• How much energy do you put into the language aspect of your novels, the “art” so to speak?

I write relatively slowly. Two keeper pages per day is good for me. Five is a great day. I pay a lot of attention to language. The telling of a story is what appeals to me as a reader, so I focus on that as a writer. I don’t like flavorless writing. I want style. The style I prefer usually is pretty stripped-down and energetic. I hate padding. I don’t want to read somebody’s research. I’m easily bored as a reader, and nothing bores me more than pages of bland extraneous writing that should have been edited out. When it comes to editing my own work, I’m a cutter – a taker-outer. Less is more. When I go too far, then less is less and I have to put more ink on the page. I’m quick to give up on any book I’m reading if the writing gets lazy or bogs down. I hope to avoid those same mistakes when I write.

  • If you could offer just one piece of advice to aspiring novelists, what would it be?

Quit. Seriously, if you can quit then you should. Go get a hobby. Writing to publish is a thankless, painful, and heartbreaking enterprise. If you can get by without it, then take the out. Now, if you can’t live without it, then my advice would be different. Never quit. No matter what. Write every day. Read more.

  • Do you outline your novels?

I can’t outline a novel. I’ve tried. If I outline, then the story dies for me. I feel like I’ve already written it. I prepare for writing a novel by writing detailed character sketches. I also storyboard the plot. I take very small sticky notes and jot a word or two about scenes I want to appear in the book, and then I arrange them on a large black poster board that I keep next to my computer. As I progress, I rip down the notes for scenes I’ve written and I add new ones. Plotting is the hardest part of novel writing. Anything you can do to help, you should. I just can’t outline.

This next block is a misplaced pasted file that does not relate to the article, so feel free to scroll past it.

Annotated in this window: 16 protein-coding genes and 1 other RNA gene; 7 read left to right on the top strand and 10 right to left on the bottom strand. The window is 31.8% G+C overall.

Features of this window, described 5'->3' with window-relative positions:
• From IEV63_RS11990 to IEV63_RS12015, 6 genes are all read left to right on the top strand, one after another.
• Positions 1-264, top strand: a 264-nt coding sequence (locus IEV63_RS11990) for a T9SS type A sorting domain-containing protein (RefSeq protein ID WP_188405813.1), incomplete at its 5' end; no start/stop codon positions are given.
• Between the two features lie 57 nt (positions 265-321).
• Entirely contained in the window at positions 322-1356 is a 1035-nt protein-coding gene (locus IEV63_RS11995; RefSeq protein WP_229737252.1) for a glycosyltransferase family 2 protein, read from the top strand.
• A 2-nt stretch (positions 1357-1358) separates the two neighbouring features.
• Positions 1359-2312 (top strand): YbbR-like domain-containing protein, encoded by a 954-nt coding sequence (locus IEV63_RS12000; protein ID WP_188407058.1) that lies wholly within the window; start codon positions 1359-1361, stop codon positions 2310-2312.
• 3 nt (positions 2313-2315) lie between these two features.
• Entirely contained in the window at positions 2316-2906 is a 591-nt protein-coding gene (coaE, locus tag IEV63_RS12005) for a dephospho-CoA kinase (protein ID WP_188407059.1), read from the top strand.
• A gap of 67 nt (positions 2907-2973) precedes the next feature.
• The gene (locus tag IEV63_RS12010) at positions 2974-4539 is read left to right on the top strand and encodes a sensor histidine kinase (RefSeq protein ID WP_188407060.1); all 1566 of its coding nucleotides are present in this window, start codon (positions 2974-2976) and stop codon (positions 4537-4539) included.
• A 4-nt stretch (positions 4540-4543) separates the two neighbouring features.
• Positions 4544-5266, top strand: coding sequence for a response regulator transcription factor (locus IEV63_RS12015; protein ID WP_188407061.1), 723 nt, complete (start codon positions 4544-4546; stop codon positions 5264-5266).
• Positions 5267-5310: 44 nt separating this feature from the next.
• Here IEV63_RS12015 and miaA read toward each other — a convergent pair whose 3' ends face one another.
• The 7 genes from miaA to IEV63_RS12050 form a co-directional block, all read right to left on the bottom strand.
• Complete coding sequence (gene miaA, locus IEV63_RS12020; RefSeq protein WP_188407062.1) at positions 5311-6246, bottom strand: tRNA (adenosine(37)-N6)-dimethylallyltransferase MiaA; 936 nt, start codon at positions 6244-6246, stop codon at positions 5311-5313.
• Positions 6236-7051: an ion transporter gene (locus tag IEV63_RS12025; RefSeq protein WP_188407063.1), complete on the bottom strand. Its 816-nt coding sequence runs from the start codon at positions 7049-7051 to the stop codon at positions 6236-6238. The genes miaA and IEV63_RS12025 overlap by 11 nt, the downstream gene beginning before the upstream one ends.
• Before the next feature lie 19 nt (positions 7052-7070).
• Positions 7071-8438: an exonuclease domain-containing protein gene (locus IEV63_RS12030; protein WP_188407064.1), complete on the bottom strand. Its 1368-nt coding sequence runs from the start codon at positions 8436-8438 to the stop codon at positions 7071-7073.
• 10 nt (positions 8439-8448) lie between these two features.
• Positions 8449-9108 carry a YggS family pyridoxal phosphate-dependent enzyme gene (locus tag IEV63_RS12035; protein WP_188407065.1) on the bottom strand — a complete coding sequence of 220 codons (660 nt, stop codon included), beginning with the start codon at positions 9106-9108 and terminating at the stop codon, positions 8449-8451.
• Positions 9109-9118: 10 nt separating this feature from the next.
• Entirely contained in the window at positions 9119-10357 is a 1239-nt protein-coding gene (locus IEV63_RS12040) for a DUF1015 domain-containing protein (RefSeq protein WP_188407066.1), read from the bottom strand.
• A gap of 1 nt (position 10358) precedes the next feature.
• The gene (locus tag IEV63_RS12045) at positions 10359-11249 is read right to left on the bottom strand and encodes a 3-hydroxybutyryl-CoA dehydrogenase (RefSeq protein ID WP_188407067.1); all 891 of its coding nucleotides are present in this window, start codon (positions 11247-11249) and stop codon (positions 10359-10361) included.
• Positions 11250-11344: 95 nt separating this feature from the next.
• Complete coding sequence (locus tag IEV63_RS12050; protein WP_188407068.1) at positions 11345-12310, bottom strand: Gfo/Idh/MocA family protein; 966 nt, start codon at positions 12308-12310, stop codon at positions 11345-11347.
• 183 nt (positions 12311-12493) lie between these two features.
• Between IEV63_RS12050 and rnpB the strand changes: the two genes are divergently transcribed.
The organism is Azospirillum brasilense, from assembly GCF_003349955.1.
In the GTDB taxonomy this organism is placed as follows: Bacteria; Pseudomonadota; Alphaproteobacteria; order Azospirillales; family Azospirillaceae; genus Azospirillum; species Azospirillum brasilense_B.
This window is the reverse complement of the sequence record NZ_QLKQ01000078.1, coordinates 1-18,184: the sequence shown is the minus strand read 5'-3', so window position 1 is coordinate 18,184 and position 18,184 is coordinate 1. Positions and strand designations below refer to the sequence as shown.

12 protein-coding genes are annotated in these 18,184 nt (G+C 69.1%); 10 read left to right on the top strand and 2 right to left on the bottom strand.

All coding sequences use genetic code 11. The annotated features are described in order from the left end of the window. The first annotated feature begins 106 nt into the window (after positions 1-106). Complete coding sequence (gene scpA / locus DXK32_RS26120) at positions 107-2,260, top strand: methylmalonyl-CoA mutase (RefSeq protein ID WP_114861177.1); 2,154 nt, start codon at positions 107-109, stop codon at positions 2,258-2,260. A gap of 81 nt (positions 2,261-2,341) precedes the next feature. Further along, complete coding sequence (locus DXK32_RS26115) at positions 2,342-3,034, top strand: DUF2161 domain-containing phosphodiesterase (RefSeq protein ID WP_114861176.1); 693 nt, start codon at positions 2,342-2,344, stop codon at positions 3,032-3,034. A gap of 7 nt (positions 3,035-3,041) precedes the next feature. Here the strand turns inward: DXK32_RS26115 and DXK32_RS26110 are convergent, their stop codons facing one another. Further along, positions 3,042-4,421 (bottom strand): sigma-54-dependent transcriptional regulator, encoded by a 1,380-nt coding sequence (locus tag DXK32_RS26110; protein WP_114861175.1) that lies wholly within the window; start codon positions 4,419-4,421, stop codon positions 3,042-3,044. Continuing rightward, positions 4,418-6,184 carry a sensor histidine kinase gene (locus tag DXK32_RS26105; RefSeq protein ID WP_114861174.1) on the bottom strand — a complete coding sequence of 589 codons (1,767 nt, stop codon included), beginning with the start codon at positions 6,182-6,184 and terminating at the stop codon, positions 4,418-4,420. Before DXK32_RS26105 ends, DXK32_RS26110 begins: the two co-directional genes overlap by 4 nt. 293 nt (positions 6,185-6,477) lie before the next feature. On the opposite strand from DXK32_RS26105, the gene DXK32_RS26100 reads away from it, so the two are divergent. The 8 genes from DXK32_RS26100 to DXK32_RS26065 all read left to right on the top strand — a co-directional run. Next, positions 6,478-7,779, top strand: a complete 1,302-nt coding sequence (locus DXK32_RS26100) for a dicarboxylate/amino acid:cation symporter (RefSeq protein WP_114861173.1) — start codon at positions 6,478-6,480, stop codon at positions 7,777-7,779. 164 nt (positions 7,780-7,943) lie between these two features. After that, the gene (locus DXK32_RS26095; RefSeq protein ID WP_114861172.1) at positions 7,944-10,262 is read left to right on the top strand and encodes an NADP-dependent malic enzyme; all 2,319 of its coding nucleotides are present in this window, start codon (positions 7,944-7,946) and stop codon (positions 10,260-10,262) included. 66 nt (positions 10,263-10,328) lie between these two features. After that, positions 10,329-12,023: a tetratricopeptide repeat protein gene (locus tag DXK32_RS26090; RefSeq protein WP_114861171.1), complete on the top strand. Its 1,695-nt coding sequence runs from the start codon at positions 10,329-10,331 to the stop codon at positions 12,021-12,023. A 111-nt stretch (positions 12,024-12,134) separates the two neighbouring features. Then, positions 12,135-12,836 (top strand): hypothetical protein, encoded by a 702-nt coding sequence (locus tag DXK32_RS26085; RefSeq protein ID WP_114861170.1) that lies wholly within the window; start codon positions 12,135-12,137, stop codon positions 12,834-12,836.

• Do you recommend any specific "how-to" writing books for mystery/thriller writers?

I think every writer needs to find his or her own way. “How-to” books never helped me much. Many aspiring novelists think there’s some secret to writing a book, a magic formula. Sitting down and doing it is the only thing I know that works. The best book I ever read about writing is probably pretty hard to find these days, and the information in it might be a little dated. But Dean Koontz’s “How to Write Best Selling Fiction” taught me a lot of practical tips.

  • What do you think of the e-book debate - is the trend away from paper books good for authors, readers, publishers, anyone, everyone?

I’m terrible at predicting trends. Given that, it seems obvious to me that the future is digital. Books will go the way of LPs. Some folks will love them and collect them but most won’t. The younger generations will have little or no attachment to paper. Publishers will eventually catch up to readers, who at this point are ahead of the industry on the tech side, as they were with the music business. Storytelling will always find a way to reach people. I’ll try to do the same.